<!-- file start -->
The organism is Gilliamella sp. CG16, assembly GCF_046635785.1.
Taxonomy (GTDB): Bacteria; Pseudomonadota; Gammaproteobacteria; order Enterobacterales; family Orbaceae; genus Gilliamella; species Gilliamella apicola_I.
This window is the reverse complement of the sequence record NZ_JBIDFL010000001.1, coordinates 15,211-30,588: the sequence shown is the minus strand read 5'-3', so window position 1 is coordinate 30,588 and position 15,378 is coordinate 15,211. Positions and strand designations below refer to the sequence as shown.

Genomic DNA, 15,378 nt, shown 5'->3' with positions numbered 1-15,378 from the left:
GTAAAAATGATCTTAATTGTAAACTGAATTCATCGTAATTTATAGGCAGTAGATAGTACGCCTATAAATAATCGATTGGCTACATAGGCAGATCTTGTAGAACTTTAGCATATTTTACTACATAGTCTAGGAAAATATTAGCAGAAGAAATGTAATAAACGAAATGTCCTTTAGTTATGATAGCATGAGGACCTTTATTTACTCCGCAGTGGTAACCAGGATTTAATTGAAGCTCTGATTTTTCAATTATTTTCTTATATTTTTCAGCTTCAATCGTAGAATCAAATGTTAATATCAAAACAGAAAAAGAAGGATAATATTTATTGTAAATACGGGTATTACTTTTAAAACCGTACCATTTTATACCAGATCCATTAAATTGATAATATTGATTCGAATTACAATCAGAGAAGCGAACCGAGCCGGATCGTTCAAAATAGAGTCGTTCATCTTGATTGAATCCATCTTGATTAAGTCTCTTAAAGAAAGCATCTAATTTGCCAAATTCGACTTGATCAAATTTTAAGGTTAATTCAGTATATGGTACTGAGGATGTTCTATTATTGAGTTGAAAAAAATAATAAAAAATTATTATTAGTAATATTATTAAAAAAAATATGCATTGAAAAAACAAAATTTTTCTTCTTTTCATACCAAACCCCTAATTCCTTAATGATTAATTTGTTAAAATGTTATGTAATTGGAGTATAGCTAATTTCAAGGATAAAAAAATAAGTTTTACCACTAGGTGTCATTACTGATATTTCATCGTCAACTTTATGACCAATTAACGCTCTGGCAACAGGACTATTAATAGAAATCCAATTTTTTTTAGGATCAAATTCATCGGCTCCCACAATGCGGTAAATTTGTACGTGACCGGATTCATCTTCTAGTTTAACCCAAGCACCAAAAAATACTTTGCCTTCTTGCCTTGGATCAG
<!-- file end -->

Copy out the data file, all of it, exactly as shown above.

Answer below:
The organism is Gilliamella sp. CG16, assembly GCF_046635785.1.
Taxonomy (GTDB): Bacteria; Pseudomonadota; Gammaproteobacteria; order Enterobacterales; family Orbaceae; genus Gilliamella; species Gilliamella apicola_I.
This window is the reverse complement of the sequence record NZ_JBIDFL010000001.1, coordinates 15,211-30,588: the sequence shown is the minus strand read 5'-3', so window position 1 is coordinate 30,588 and position 15,378 is coordinate 15,211. Positions and strand designations below refer to the sequence as shown.

Genomic DNA, 15,378 nt, shown 5'->3' with positions numbered 1-15,378 from the left:
GTAAAAATGATCTTAATTGTAAACTGAATTCATCGTAATTTATAGGCAGTAGATAGTACGCCTATAAATAATCGATTGGCTACATAGGCAGATCTTGTAGAACTTTAGCATATTTTACTACATAGTCTAGGAAAATATTAGCAGAAGAAATGTAATAAACGAAATGTCCTTTAGTTATGATAGCATGAGGACCTTTATTTACTCCGCAGTGGTAACCAGGATTTAATTGAAGCTCTGATTTTTCAATTATTTTCTTATATTTTTCAGCTTCAATCGTAGAATCAAATGTTAATATCAAAACAGAAAAAGAAGGATAATATTTATTGTAAATACGGGTATTACTTTTAAAACCGTACCATTTTATACCAGATCCATTAAATTGATAATATTGATTCGAATTACAATCAGAGAAGCGAACCGAGCCGGATCGTTCAAAATAGAGTCGTTCATCTTGATTGAATCCATCTTGATTAAGTCTCTTAAAGAAAGCATCTAATTTGCCAAATTCGACTTGATCAAATTTTAAGGTTAATTCAGTATATGGTACTGAGGATGTTCTATTATTGAGTTGAAAAAAATAATAAAAAATTATTATTAGTAATATTATTAAAAAAAATATGCATTGAAAAAACAAAATTTTTCTTCTTTTCATACCAAACCCCTAATTCCTTAATGATTAATTTGTTAAAATGTTATGTAATTGGAGTATAGCTAATTTCAAGGATAAAAAAATAAGTTTTACCACTAGGTGTCATTACTGATATTTCATCGTCAACTTTATGACCAATTAACGCTCTGGCAACAGGACTATTAATAGAAATCCAATTTTTTTTAGGATCAAATTCATCGGCTCCCACAATGCGGTAAATTTGTACGTGACCGGATTCATCTTCTAGTTTAACCCAAGCACCAAAAAATACTTTGCCTTCTTGCCTTGGATCAG